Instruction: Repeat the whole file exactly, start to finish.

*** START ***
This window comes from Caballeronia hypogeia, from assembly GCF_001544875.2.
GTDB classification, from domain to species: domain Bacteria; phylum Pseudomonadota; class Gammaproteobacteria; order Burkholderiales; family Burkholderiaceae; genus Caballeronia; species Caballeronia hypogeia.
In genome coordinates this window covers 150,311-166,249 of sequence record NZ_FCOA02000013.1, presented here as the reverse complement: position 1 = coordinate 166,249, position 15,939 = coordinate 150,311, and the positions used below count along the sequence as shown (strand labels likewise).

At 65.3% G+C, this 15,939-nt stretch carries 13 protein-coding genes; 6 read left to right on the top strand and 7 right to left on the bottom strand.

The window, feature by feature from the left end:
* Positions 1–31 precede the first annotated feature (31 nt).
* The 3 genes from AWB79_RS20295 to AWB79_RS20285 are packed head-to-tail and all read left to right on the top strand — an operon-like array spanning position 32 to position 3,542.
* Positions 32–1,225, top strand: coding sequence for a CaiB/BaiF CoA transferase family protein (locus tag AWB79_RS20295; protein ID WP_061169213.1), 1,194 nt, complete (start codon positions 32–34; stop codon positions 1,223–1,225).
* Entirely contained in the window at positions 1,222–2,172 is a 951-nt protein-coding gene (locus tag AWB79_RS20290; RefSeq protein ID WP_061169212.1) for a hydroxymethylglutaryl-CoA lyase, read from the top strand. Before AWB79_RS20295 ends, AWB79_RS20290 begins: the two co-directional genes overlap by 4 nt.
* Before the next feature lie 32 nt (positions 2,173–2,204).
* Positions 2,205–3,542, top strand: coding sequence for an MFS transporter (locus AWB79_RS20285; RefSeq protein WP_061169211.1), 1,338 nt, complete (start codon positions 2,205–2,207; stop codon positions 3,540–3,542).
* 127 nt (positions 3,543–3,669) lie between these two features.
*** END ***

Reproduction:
This window comes from Caballeronia hypogeia, from assembly GCF_001544875.2.
GTDB classification, from domain to species: domain Bacteria; phylum Pseudomonadota; class Gammaproteobacteria; order Burkholderiales; family Burkholderiaceae; genus Caballeronia; species Caballeronia hypogeia.
In genome coordinates this window covers 150,311-166,249 of sequence record NZ_FCOA02000013.1, presented here as the reverse complement: position 1 = coordinate 166,249, position 15,939 = coordinate 150,311, and the positions used below count along the sequence as shown (strand labels likewise).

At 65.3% G+C, this 15,939-nt stretch carries 13 protein-coding genes; 6 read left to right on the top strand and 7 right to left on the bottom strand.

The window, feature by feature from the left end:
* Positions 1–31 precede the first annotated feature (31 nt).
* The 3 genes from AWB79_RS20295 to AWB79_RS20285 are packed head-to-tail and all read left to right on the top strand — an operon-like array spanning position 32 to position 3,542.
* Positions 32–1,225, top strand: coding sequence for a CaiB/BaiF CoA transferase family protein (locus tag AWB79_RS20295; protein ID WP_061169213.1), 1,194 nt, complete (start codon positions 32–34; stop codon positions 1,223–1,225).
* Entirely contained in the window at positions 1,222–2,172 is a 951-nt protein-coding gene (locus tag AWB79_RS20290; RefSeq protein ID WP_061169212.1) for a hydroxymethylglutaryl-CoA lyase, read from the top strand. Before AWB79_RS20295 ends, AWB79_RS20290 begins: the two co-directional genes overlap by 4 nt.
* Before the next feature lie 32 nt (positions 2,173–2,204).
* Positions 2,205–3,542, top strand: coding sequence for an MFS transporter (locus AWB79_RS20285; RefSeq protein WP_061169211.1), 1,338 nt, complete (start codon positions 2,205–2,207; stop codon positions 3,540–3,542).
* 127 nt (positions 3,543–3,669) lie between these two features.